Income inequality is also growing.  The Economic Policy Institute analyzed government data to find that during the time period 1979-2013, the real wages (i.e., adjusted for inflation) of workers in the 95th percentile increased by 41 percent.  Workers at the 50th percentile saw only a six percent increase, and low-wage workers (at the 10th percentile) actually saw a drop in their earnings of five percent.

The statistics paint a very clear picture—the US economy does disproportionally reward the wealthy and high-wage earners, while punishing the lower socio-economic classes.  It is relatively easy to define that as exploitation.

Does the fact that exploitation is happening mean that our economic system depends on it?  This brings up the “is/ought” fallacy.  Just because something “is” does not mean it “ought” to be that way, or that it “must” be that way.  As I mentioned earlier, Social Market Economies in Western Europe and Scandinavia show that capitalism “can” be practiced differently than it is in the USA.  But, as David Brooks noted, the USA is not Europe.

So…where does that leave us?  In my opinion, the USA “should” alter its particular application of capitalism to provide a more equitable distribution of income and wealth—equitable, not equal.  We should continue to recognize that some people work harder, have more talent, achieve better results, are smarter, etc., and therefore can justify earning more.  We can provide a more equitable distribution of earnings (is a CEO really “worth” 351 times as much as a typical worker?) and provide a stronger safety net for those who need it, all without damaging the higher achievers.  See John Rawls for an exhaustive examination of Justice as Fairness.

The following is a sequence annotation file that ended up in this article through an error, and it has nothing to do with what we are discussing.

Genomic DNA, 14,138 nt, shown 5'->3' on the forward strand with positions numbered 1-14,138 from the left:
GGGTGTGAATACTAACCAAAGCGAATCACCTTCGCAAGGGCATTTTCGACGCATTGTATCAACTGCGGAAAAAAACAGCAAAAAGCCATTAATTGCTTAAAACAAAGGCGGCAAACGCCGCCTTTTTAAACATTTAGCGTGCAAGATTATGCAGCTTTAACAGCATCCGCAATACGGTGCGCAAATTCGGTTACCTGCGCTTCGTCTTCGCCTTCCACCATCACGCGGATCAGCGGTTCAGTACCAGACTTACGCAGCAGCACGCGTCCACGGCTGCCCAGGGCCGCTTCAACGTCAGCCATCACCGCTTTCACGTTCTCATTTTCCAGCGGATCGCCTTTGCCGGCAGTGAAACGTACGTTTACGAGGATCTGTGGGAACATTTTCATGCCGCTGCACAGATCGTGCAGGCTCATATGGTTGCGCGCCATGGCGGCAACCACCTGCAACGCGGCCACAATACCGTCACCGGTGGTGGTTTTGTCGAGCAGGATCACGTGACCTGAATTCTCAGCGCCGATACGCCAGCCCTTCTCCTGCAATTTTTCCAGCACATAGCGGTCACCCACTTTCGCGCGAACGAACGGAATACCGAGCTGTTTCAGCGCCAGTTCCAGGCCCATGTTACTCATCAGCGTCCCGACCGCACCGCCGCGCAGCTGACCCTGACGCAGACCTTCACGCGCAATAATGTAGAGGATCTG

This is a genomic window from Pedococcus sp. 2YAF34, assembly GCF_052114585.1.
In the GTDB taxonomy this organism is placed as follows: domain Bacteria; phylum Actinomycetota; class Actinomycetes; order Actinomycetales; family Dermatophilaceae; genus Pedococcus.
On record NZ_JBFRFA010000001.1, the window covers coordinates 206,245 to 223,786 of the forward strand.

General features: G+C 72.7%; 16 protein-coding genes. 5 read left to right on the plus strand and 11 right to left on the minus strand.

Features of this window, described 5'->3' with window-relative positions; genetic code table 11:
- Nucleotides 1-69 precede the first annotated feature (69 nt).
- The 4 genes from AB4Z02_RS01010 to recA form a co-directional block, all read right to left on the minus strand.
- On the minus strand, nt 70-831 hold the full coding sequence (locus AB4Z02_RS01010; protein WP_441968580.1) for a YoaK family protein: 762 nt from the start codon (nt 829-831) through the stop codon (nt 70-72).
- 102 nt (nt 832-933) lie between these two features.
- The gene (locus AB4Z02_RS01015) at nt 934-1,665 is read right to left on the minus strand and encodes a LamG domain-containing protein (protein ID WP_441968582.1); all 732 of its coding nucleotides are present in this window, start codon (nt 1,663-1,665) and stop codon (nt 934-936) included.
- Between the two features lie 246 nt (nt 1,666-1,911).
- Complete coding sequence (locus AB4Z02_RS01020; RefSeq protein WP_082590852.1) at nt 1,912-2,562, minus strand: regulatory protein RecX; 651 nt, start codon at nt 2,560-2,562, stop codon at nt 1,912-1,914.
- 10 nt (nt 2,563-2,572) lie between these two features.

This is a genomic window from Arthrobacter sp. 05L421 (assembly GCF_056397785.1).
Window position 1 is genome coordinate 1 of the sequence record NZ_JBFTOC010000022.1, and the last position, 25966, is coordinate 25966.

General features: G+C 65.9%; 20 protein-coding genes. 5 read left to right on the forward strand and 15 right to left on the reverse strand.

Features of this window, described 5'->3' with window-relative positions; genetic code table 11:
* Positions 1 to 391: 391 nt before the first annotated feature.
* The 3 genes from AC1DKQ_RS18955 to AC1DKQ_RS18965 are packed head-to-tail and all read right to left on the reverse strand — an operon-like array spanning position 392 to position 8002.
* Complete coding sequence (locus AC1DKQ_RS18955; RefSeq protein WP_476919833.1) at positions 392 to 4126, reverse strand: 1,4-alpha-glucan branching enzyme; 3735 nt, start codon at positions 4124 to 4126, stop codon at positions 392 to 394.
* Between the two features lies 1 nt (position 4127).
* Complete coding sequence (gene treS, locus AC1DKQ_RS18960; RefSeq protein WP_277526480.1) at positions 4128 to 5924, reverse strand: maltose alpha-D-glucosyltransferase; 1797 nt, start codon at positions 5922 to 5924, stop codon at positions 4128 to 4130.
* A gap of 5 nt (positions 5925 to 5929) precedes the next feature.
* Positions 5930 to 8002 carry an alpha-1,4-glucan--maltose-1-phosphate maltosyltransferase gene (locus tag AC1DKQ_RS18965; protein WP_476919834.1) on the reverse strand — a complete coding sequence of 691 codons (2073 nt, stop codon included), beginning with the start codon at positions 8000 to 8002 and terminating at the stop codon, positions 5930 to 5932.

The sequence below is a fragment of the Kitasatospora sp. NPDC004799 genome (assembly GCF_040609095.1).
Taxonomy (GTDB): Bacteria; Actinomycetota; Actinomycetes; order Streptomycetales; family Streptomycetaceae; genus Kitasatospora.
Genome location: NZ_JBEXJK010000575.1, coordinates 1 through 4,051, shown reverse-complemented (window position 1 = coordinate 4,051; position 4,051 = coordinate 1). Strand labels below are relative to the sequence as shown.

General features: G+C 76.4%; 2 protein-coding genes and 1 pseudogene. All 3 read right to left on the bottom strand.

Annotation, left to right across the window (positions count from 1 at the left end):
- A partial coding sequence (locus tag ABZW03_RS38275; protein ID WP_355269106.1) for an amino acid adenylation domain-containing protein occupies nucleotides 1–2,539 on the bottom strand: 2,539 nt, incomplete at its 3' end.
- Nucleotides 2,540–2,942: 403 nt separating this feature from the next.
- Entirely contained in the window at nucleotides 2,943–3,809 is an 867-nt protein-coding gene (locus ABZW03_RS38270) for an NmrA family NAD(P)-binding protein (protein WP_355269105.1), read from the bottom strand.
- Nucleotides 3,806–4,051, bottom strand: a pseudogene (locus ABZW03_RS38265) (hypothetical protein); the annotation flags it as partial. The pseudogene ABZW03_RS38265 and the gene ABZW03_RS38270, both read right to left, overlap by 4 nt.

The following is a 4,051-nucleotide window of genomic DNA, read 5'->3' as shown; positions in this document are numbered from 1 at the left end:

Many will point to the Bible quotation, “The poor you will always have with you…” as a way of acknowledging the supposed futility of helping those in poverty.  Rather than try to make a religious argument (which I am not qualified to do), I will point out the sociological distinction between absolute poverty (income is below a certain level, making it impossible to meet basic needs of life) and relative poverty (not enjoying the same standard of life as others).  Thus, unless everyone has the exact same assets and income, some will always live in relative poverty.  This type of want is not what this argument is about.  Instead, we should be focusing on the alleviation of absolute poverty, and our economy’s role in promoting that.  We have the ability today to eliminate absolute poverty, knowing full well that relative poverty, we will have always with us.  A current example of the choices we can make is the debate over the “Build Back Better” plan in Congress.  Some provisions include universal preschool, child care subsidies, and an extension of the child tax credit; but other investments in human flourishing that have been considered and deleted include paid family leave, free community college, and the lowering of prescription drug prices.

Given our extreme levels of income and wealth inequalities, along with our status as the richest country in the world, it seems to me a moral imperative that we choose to refine our brand of capitalism to make it more inclusive, more equitable, and more supportive of our “least advantaged” (to use a Rawlsian term).  The answer to my question, it seems, is no, the US economy does not depend on exploitation.  But it does seem to still utilize it, and we should choose to make changes so that it doesn’t.